Escalation of interstate crises of conflictual dyads: Greece-Turkey and India-Pakistan

Suzuki, Akisato and Loizides, Neophytos G. (2011) Escalation of interstate crises of conflictual dyads: Greece-Turkey and India-Pakistan. Cooperation and Conflict, 46 (1). pp. 21-39. ISSN 0010-8367. (doi:https://doi.org/10.1177/0010836710396770) (The full text of this publication is not currently available from this repository. You may be able to access a copy if URLs are provided)

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Official URL
http://dx.doi.org/10.1177/0010836710396770

Abstract

This article examines the causation and extent of interstate crisis escalation among two conflictual dyads, namely Greece–Turkey and India–Pakistan. It draws from the International Crisis Behaviour dataset to present a new sub-dataset of 12 interstate crises involving the two dyads in the period 1987 to 2002. While crisis behaviour in Greece–Turkey has frequently been analysed within the context of two major regional organizations (NATO and the EU), Indian–Pakistani crises have been studied within the perspective of nuclear proliferation. To examine the linkage between these features and interstate crises, the article operationalizes the security dilemma and the diversionary theory of war through a probabilistic model. Using Ragin’s (2000) comparative qualitative analysis, it demonstrates that both the security dilemma and diversionary theory explain crisis escalation, although the latter covers more cases with a smaller margin of error. Moreover, the article demonstrates that Greek–Turkish crises have generally escalated to relatively low levels of conflict (threat of war or show of force), while Indian–Pakistani crises have spiralled to higher levels of confrontation (use of force). In both dyads, nuclear weapons and regional organizations have shaped the boundaries of possible escalatory action. The EU and NATO have contributed to mitigating crisis escalation and the use of force between the Aegean neighbours, while unintentionally encouraging low intensity confrontations; meanwhile, in South Asia, nuclear weapons in combination with fragile domestic regimes have exacerbated crises, particularly in the form of state-sponsored unconventional warfare.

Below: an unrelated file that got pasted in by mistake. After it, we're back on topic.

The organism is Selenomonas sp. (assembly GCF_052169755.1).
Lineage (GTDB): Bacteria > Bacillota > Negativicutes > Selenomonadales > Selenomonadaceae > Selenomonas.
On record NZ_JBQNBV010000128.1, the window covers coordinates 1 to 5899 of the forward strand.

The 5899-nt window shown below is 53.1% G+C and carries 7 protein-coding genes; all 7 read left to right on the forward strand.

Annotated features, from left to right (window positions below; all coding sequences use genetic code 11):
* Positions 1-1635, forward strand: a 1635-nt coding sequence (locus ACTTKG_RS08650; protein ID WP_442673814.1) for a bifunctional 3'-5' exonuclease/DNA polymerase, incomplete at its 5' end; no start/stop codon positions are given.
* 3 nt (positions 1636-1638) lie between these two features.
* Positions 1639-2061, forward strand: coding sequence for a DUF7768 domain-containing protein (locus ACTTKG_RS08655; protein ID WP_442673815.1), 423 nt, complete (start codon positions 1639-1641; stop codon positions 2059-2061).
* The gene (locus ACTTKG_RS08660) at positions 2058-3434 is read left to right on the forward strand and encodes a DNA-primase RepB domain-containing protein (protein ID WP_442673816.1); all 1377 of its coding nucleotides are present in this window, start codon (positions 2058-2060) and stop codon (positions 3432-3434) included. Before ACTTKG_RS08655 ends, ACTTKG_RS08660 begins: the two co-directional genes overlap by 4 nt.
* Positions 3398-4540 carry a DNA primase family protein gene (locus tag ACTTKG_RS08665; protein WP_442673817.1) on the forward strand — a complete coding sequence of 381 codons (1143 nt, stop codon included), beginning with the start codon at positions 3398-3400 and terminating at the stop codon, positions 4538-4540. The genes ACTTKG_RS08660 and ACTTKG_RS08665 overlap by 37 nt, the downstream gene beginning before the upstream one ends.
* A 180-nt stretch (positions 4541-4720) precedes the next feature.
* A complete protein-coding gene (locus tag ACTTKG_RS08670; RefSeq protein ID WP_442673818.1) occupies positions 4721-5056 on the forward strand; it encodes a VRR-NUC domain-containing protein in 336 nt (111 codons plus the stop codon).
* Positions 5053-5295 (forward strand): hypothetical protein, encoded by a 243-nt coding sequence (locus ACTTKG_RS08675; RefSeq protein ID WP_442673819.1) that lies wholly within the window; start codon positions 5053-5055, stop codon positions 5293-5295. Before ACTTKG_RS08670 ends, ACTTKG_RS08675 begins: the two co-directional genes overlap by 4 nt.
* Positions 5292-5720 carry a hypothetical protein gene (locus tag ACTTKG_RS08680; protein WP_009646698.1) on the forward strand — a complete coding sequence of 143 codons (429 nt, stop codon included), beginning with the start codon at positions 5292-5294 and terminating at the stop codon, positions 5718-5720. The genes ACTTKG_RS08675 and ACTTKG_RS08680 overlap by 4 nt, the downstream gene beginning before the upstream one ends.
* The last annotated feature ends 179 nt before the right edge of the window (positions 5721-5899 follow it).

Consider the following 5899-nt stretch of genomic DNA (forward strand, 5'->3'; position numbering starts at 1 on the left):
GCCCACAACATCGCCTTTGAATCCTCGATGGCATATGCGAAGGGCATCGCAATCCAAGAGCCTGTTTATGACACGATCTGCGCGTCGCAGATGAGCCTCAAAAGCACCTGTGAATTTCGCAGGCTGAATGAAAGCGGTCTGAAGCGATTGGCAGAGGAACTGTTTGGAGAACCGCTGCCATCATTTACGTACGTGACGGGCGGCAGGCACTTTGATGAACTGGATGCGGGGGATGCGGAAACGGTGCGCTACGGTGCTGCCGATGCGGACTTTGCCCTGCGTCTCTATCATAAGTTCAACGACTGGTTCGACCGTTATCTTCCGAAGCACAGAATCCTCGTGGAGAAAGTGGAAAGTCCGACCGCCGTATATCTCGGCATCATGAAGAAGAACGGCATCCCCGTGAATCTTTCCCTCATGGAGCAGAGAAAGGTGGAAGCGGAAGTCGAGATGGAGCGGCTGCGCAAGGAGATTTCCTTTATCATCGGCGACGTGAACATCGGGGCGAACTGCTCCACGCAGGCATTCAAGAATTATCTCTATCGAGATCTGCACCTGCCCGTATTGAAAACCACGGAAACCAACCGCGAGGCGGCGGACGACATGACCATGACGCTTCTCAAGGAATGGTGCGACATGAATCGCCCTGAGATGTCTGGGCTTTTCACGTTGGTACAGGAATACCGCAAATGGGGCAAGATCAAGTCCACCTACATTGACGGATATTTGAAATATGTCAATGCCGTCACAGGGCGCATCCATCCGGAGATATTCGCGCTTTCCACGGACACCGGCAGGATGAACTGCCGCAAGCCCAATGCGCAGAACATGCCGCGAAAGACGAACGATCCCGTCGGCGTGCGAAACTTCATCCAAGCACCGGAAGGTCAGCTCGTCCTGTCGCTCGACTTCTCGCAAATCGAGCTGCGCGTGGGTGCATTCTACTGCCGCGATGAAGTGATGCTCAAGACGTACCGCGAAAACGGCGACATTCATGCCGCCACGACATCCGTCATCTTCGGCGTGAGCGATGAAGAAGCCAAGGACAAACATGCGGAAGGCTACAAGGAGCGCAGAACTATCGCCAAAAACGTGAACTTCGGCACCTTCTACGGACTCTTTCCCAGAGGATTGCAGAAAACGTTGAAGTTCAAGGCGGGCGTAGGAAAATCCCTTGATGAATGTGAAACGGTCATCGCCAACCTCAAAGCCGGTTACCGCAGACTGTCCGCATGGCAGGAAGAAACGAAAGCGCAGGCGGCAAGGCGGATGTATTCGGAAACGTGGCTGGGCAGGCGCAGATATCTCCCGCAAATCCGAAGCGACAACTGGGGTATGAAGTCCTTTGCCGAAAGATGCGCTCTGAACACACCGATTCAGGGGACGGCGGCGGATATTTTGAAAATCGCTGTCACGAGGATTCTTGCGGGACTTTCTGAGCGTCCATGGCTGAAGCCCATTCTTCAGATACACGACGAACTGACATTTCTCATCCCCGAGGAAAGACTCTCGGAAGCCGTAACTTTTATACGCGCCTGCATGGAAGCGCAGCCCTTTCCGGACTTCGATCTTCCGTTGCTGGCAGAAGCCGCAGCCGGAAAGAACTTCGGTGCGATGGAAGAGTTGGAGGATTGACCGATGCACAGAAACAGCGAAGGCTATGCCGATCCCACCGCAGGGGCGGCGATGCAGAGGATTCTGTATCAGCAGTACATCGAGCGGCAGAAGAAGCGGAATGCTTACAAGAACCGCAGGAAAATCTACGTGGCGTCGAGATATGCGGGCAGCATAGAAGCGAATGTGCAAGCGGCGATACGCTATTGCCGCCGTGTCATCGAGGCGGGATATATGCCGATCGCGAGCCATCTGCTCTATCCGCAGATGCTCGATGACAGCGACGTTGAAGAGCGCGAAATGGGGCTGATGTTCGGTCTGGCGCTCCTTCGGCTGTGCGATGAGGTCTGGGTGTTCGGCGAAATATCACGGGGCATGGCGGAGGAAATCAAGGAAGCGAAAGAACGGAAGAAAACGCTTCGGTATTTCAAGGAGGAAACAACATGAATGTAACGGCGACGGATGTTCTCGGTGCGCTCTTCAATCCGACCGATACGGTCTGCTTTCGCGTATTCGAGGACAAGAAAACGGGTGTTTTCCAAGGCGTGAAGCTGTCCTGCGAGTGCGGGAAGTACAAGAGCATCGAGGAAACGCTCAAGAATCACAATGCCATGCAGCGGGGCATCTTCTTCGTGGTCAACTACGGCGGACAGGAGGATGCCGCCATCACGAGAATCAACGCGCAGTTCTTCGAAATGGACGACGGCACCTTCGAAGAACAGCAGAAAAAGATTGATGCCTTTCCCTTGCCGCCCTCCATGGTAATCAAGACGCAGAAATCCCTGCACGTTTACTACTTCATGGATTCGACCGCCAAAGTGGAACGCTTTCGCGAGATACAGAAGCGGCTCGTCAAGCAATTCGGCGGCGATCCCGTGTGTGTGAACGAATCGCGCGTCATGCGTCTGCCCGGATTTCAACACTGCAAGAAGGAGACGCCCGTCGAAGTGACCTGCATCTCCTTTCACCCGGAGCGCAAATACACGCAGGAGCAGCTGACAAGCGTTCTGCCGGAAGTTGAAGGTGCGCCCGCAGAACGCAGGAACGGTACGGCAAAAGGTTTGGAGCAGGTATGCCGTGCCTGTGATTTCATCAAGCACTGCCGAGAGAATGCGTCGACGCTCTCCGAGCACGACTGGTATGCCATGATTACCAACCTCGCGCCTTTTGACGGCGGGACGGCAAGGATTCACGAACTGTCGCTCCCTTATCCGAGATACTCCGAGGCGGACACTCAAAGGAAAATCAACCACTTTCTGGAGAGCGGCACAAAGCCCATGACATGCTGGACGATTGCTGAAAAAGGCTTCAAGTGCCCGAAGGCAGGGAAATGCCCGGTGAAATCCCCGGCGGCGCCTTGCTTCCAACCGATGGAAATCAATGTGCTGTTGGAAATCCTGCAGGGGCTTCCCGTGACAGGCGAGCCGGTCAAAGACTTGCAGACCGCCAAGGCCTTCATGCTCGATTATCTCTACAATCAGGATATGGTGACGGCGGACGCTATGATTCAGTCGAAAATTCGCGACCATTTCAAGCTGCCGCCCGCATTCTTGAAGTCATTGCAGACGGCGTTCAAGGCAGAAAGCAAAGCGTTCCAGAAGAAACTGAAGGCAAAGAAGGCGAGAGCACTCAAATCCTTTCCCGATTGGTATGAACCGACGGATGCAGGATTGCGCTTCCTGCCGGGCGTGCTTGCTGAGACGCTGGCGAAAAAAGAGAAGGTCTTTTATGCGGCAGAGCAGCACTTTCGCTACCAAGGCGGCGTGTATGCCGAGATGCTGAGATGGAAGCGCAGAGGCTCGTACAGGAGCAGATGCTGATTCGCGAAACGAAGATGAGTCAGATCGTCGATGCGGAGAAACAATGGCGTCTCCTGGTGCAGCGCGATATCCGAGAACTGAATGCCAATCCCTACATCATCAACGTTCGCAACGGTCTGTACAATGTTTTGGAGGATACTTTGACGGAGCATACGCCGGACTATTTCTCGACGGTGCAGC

Item Type: Article
Uncontrolled keywords: crisis escalation; democratic peace; diversionary theory; nuclear weapons; regional organization; security dilemma
Subjects: J Political Science
J Political Science > JA Political science (General)
Divisions: Faculties > Social Sciences > School of Politics and International Relations > Conflict Analysis Research Centre
Depositing User: Neophytos Loizides
Date Deposited: 01 Dec 2013 22:11 UTC
Last Modified: 29 May 2014 11:22 UTC
Resource URI: https://kar.kent.ac.uk/id/eprint/36769 (The current URI for this page, for reference purposes)
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